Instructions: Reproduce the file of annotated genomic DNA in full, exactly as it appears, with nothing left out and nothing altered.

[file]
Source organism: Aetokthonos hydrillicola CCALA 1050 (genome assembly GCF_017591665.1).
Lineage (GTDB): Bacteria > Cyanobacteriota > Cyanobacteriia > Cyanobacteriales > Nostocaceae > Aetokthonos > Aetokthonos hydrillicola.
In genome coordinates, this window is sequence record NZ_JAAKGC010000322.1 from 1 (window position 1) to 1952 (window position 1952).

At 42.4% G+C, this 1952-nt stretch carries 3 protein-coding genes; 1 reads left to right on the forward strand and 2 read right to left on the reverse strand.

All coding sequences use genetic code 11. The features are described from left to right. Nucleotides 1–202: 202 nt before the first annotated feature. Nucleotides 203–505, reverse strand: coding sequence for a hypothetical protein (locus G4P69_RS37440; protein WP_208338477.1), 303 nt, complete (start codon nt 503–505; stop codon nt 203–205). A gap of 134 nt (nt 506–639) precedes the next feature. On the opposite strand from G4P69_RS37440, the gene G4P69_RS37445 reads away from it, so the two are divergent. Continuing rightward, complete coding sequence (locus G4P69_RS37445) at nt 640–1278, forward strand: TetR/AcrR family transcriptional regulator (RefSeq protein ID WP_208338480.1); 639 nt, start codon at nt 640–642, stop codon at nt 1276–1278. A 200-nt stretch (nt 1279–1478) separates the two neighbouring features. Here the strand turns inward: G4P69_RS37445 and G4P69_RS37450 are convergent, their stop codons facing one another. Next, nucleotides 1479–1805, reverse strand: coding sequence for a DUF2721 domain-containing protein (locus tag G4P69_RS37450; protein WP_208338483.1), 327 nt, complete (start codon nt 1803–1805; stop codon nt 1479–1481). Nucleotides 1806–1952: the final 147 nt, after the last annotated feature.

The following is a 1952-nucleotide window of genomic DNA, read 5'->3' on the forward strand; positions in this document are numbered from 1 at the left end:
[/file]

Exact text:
Source organism: Aetokthonos hydrillicola CCALA 1050 (genome assembly GCF_017591665.1).
Lineage (GTDB): Bacteria > Cyanobacteriota > Cyanobacteriia > Cyanobacteriales > Nostocaceae > Aetokthonos > Aetokthonos hydrillicola.
In genome coordinates, this window is sequence record NZ_JAAKGC010000322.1 from 1 (window position 1) to 1952 (window position 1952).

At 42.4% G+C, this 1952-nt stretch carries 3 protein-coding genes; 1 reads left to right on the forward strand and 2 read right to left on the reverse strand.

All coding sequences use genetic code 11. The features are described from left to right. Nucleotides 1–202: 202 nt before the first annotated feature. Nucleotides 203–505, reverse strand: coding sequence for a hypothetical protein (locus G4P69_RS37440; protein WP_208338477.1), 303 nt, complete (start codon nt 503–505; stop codon nt 203–205). A gap of 134 nt (nt 506–639) precedes the next feature. On the opposite strand from G4P69_RS37440, the gene G4P69_RS37445 reads away from it, so the two are divergent. Continuing rightward, complete coding sequence (locus G4P69_RS37445) at nt 640–1278, forward strand: TetR/AcrR family transcriptional regulator (RefSeq protein ID WP_208338480.1); 639 nt, start codon at nt 640–642, stop codon at nt 1276–1278. A 200-nt stretch (nt 1279–1478) separates the two neighbouring features. Here the strand turns inward: G4P69_RS37445 and G4P69_RS37450 are convergent, their stop codons facing one another. Next, nucleotides 1479–1805, reverse strand: coding sequence for a DUF2721 domain-containing protein (locus tag G4P69_RS37450; protein WP_208338483.1), 327 nt, complete (start codon nt 1803–1805; stop codon nt 1479–1481). Nucleotides 1806–1952: the final 147 nt, after the last annotated feature.

The following is a 1952-nucleotide window of genomic DNA, read 5'->3' on the forward strand; positions in this document are numbered from 1 at the left end: